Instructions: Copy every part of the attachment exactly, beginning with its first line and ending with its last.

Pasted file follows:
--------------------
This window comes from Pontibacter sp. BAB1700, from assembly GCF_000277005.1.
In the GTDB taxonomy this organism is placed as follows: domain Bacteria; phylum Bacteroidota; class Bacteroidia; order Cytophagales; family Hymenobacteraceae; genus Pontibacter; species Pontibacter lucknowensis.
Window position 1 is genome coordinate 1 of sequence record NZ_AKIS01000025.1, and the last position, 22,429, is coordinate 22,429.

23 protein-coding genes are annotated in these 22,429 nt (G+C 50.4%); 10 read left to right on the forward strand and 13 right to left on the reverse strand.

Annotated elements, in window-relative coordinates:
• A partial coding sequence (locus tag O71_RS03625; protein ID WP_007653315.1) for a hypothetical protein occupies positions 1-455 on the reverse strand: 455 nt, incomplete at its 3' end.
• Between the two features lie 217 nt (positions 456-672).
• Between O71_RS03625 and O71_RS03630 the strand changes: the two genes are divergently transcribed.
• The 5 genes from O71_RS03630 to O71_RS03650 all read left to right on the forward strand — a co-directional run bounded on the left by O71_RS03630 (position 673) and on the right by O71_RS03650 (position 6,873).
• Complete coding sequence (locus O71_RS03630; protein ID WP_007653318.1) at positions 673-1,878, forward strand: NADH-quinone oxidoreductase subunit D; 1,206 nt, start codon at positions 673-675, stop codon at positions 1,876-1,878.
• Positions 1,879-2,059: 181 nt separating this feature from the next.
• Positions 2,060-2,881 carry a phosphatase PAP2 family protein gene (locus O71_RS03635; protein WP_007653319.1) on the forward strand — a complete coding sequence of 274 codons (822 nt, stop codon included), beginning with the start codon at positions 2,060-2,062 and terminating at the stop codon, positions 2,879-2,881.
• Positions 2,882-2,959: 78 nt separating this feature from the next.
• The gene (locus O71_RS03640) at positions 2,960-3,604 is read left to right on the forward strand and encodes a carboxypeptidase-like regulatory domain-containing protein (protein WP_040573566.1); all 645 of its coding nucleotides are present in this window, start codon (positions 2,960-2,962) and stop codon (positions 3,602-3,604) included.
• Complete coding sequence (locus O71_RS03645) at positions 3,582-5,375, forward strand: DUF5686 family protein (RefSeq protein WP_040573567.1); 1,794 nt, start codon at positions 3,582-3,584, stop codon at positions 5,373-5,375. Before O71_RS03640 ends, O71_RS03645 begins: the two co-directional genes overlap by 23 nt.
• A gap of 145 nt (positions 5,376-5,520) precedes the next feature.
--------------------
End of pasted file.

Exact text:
This window comes from Pontibacter sp. BAB1700, from assembly GCF_000277005.1.
In the GTDB taxonomy this organism is placed as follows: domain Bacteria; phylum Bacteroidota; class Bacteroidia; order Cytophagales; family Hymenobacteraceae; genus Pontibacter; species Pontibacter lucknowensis.
Window position 1 is genome coordinate 1 of sequence record NZ_AKIS01000025.1, and the last position, 22,429, is coordinate 22,429.

23 protein-coding genes are annotated in these 22,429 nt (G+C 50.4%); 10 read left to right on the forward strand and 13 right to left on the reverse strand.

Annotated elements, in window-relative coordinates:
• A partial coding sequence (locus tag O71_RS03625; protein ID WP_007653315.1) for a hypothetical protein occupies positions 1-455 on the reverse strand: 455 nt, incomplete at its 3' end.
• Between the two features lie 217 nt (positions 456-672).
• Between O71_RS03625 and O71_RS03630 the strand changes: the two genes are divergently transcribed.
• The 5 genes from O71_RS03630 to O71_RS03650 all read left to right on the forward strand — a co-directional run bounded on the left by O71_RS03630 (position 673) and on the right by O71_RS03650 (position 6,873).
• Complete coding sequence (locus O71_RS03630; protein ID WP_007653318.1) at positions 673-1,878, forward strand: NADH-quinone oxidoreductase subunit D; 1,206 nt, start codon at positions 673-675, stop codon at positions 1,876-1,878.
• Positions 1,879-2,059: 181 nt separating this feature from the next.
• Positions 2,060-2,881 carry a phosphatase PAP2 family protein gene (locus O71_RS03635; protein WP_007653319.1) on the forward strand — a complete coding sequence of 274 codons (822 nt, stop codon included), beginning with the start codon at positions 2,060-2,062 and terminating at the stop codon, positions 2,879-2,881.
• Positions 2,882-2,959: 78 nt separating this feature from the next.
• The gene (locus O71_RS03640) at positions 2,960-3,604 is read left to right on the forward strand and encodes a carboxypeptidase-like regulatory domain-containing protein (protein WP_040573566.1); all 645 of its coding nucleotides are present in this window, start codon (positions 2,960-2,962) and stop codon (positions 3,602-3,604) included.
• Complete coding sequence (locus O71_RS03645) at positions 3,582-5,375, forward strand: DUF5686 family protein (RefSeq protein WP_040573567.1); 1,794 nt, start codon at positions 3,582-3,584, stop codon at positions 5,373-5,375. Before O71_RS03640 ends, O71_RS03645 begins: the two co-directional genes overlap by 23 nt.
• A gap of 145 nt (positions 5,376-5,520) precedes the next feature.